Search results for '*Psychophysics' (try it on Scholar)

257 found
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  1.  90
    Sean Enda Power (2015). The Psychophysics of Order and Anisotropy: Comment on Riemer. Consciousness and Cognition 38:198-204.
    Riemer’s recent paper on the perception of time discusses a neglected yet important topic in the psychological literature: the consequences for psychology (and psychophysics) from the ‘anisotropy’ of time. The paper presents an argument that there are unique kinds of challenges for psychophysics from such temporal anisotropy: (a) Challenges because the psychological experience of time has temporal anisotropy and the physical concept of time does not have temporal anisotropy. (b) Challenges for experimental research which are unique to temporal anisotropy. -/- (...)
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  2.  29
    Lars Strother, David Van Valkenburg & Michael Kubovy (2003). Toward a Psychophysics of Perceptual Organization Using Multistable Stimuli and Phenomenal Reports. Axiomathes 13 (3-4):283-302.
    We explore experimental methods used to study the phenomena of perceptual organization, first studied by the Gestalt psychologists. We describe an application of traditional psychophysics to perceptual organization and offer alternative methods. Among these, we distinguish two approaches that use multistable stimuli: (1) phenomenological psychophysics, in which the observer's response is assumed to accurately and directly reflect perceptual experience; and (2) the interference paradigm, in which an observer's response is evaluated as correct or incorrect because it pertains to a corrigible (...)
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  3.  15
    V. di Lollo, James T. Enns & R. Rensink (2000). Competition for Consciousness Among Visual Events: The Psychophysics of Reentrant Visual Processes. Journal Of Experimental Psychology-General 129 (4):481-507.
  4.  17
    David J. Murray (1993). A Perspective for Viewing the History of Psychophysics. Behavioral and Brain Sciences 16 (1):115.
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  5.  87
    Pietro Gori (2015). Psychology Without a Soul, Philosophy Without an I: Nietzsche and 19th Century Psychophysics. In Bartholomew Ryan, Maria Joao Mayer Branco & João Constancio (eds.), Nietzsche and the Problem of Subjectivity. De Gruyter 166-195.
    Friedrich Nietzsche’s criticism towards the substance-concept „I“ plays an important role in his late thought, and can be properly understood by making reference to the 19th century debate on the scientific psychology. Friedrich Lange and Ernst Mach gave an important contribution to that debate. Both of them developed the ideas of Gustav Fechner, and thought about a „psychology without soul“, i.e. an investigation that gives up with the old metaphysics of substance in dealing with the mind-body problem. In this paper (...)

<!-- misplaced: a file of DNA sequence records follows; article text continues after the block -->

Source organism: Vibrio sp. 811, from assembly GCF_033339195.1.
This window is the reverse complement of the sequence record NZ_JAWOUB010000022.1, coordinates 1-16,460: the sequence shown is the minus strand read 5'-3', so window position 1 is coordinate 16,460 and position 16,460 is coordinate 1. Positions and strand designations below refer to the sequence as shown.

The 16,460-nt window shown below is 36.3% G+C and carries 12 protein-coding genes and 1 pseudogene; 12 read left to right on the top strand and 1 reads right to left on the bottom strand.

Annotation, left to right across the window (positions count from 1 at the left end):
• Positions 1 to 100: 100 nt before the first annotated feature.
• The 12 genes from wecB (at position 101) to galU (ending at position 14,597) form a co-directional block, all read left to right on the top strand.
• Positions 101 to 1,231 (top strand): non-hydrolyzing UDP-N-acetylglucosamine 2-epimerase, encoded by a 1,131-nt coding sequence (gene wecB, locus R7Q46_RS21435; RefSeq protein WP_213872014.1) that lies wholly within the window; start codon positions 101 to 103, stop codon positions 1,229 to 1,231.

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  6. Steven Horst (2005). Phenomenology and Psychophysics. Phenomenology and the Cognitive Sciences 4 (1):1-21.
    Recent philosophy of mind has tended to treat.
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  7.  15
    Gregory Francis & Frouke Hermens (2002). Comment on Competition for Consciousness Among Visual Events: The Psychophysics of Reentrant Visual Processes (di Lollo, Enns & Rensink, 2000). Journal of Experimental Psychology 131 (4):590-593.
  8.  33
    Liliana Albertazzi (2002). Phenomenologists and Analytics: A Question of Psychophysics? Southern Journal of Philosophy (Suppl.) 40 (S1):27-48.
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  9.  9
    Hannes Eisler & Chris Ottander (1963). On the Problem of Hysteresis in Psychophysics. Journal of Experimental Psychology 65 (6):530.
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  10.  10
    J. N. Findlay (1950). Linguistic Approach to Psychophysics. Proceedings of the Aristotelian Society 50:43-64.
  11.  2
    A. H. Holway & L. M. Hurvich (1938). On the Psychophysics of Taste. I. Pressure and Area as Variants. Journal of Experimental Psychology 23 (2):191.
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  12. Jaakko Blomberg (1971). Psychophysics, Sensation and Information. Ajatus 33:106-137.
     
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  13.  27
    Alistair M. C. Isaac (2012). Quantifying the Subjective: Psychophysics and the Geometry of Color. Philosophical Psychology 26 (2):207 - 233.
    (2013). Quantifying the subjective: Psychophysics and the geometry of color. Philosophical Psychology: Vol. 26, No. 2, pp. 207-233. doi: 10.1080/09515089.2012.660139.
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  14.  38
    Jiří Wackermann (2010). Psychophysics as a Science of Primary Experience. Philosophical Psychology 23 (2):189 – 206.
    In Fechner's psychophysics, the 'mental' and the 'physical' were conceived as two phenomenal domains, connected by functional relations, not as two ontologically different realms. We follow the path from Fechner's foundational ideas and Mach's radical programme of a unitary science to later approaches to primary, psychophysically neutral experience (phenomenology, protophysics). We propose an 'integral psychophysics' as a mathematical study of law-like, invariant structures of primary experience. This approach is illustrated by a reinterpretation of psychophysical experiments in terms of perceptual situations (...)
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  15.  13
    Viktor Sarris (2010). Relational Psychophysics: Messages From Ebbinghaus' and Wertheimer's Work. Philosophical Psychology 23 (2):207 – 216.
    In past and modern psychophysics there are several unresolved methodological and philosophical problems of human and animal perception, including the outstanding question of the relational basis of whole psychophysics. Here the main issue is discussed: if, and to what extent, there are viable bridges between the traditional “gestalt” oriented approaches and the modern perceptual-cognitive perspectives in psychophysics. Thereby the key concept of psychological “frame of reference” is presented by pointing to Hermann Ebbinghaus' geometric-optical illusions, on the one hand, and Max (...)